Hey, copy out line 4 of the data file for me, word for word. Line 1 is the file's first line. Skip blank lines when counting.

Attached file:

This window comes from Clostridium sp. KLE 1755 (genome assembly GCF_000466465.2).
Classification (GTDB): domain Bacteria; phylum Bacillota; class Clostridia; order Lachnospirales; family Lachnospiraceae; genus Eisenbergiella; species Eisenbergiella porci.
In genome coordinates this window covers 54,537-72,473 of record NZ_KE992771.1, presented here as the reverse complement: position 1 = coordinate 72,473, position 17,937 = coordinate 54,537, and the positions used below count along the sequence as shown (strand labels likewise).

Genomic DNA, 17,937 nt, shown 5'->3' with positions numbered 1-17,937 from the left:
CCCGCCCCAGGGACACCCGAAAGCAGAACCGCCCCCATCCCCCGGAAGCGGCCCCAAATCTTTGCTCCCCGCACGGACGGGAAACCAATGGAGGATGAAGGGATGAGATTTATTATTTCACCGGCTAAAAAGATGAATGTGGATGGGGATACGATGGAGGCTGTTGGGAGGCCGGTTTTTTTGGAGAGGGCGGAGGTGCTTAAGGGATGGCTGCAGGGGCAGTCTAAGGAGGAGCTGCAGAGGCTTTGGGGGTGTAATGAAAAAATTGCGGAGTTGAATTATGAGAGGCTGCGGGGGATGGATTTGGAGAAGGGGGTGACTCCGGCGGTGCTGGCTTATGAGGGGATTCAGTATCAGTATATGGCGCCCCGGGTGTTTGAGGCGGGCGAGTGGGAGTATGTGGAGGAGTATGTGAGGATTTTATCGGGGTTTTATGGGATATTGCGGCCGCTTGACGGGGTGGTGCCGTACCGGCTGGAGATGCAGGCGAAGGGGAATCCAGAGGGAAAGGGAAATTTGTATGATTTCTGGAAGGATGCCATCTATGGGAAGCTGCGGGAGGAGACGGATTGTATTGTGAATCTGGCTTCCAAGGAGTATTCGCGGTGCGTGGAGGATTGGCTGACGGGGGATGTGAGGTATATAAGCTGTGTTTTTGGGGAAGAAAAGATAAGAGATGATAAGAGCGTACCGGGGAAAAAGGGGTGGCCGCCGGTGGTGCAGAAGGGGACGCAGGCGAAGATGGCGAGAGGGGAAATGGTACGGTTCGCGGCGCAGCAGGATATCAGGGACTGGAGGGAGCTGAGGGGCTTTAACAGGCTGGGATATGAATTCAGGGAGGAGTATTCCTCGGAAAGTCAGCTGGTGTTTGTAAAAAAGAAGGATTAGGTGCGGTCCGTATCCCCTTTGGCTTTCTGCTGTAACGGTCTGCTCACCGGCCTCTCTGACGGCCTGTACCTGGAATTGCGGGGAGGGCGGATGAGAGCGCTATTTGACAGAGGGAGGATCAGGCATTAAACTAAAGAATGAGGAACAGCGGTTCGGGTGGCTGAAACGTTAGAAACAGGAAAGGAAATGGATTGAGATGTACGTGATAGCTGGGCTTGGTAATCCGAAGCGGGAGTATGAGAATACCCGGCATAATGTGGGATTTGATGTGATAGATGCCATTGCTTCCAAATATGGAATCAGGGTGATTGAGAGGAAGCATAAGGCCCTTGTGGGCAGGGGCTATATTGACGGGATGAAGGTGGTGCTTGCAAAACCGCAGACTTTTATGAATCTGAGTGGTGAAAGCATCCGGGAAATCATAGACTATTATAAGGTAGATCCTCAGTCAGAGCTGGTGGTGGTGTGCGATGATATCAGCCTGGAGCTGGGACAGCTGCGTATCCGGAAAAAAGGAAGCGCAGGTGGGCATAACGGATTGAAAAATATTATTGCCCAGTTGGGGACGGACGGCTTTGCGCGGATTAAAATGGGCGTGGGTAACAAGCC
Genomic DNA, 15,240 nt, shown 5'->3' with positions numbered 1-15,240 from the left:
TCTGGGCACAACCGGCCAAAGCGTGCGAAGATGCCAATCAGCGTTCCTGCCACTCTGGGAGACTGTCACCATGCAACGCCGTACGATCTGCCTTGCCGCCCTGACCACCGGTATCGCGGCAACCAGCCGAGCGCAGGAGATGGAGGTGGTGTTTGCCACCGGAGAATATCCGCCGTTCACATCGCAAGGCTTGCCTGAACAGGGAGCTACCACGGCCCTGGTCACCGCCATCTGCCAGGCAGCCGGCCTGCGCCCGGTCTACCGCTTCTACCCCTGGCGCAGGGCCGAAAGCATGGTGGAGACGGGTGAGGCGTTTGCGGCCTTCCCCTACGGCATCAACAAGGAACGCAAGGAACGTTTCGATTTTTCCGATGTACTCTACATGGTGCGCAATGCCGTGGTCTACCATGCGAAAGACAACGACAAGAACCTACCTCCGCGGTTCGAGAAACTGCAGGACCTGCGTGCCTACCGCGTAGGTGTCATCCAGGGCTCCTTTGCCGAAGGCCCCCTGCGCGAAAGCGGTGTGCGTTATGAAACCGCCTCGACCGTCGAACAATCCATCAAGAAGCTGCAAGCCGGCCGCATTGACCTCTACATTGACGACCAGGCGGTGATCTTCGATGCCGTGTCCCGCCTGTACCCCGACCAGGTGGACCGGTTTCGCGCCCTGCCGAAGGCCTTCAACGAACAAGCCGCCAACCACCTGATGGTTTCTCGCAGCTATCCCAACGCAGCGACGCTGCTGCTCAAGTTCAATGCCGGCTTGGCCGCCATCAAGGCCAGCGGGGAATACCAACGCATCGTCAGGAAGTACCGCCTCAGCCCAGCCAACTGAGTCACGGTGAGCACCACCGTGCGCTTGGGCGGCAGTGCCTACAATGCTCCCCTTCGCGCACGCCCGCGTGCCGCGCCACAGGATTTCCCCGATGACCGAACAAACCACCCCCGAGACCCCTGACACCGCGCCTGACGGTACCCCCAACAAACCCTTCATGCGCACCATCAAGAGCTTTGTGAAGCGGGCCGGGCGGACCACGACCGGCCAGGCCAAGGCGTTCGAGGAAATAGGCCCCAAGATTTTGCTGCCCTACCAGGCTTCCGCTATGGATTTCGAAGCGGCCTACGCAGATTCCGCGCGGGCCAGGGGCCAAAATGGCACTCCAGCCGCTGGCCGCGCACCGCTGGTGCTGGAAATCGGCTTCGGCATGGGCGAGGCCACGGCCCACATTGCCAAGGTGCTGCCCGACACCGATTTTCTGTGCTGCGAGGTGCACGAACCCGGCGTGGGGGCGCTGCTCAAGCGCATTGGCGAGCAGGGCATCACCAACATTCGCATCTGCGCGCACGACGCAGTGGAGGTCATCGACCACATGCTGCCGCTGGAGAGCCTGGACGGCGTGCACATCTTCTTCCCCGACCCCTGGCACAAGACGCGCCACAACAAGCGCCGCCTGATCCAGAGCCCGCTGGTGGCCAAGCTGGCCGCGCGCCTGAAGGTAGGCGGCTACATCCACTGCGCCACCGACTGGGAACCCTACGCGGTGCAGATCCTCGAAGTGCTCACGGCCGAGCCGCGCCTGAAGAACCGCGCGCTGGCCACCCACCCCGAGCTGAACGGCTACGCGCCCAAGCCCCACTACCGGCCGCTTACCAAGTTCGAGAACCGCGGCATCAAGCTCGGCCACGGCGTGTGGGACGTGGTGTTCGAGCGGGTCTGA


Genomic DNA, 17,937 nt, shown 5'->3' with positions numbered 1-17,937 from the left: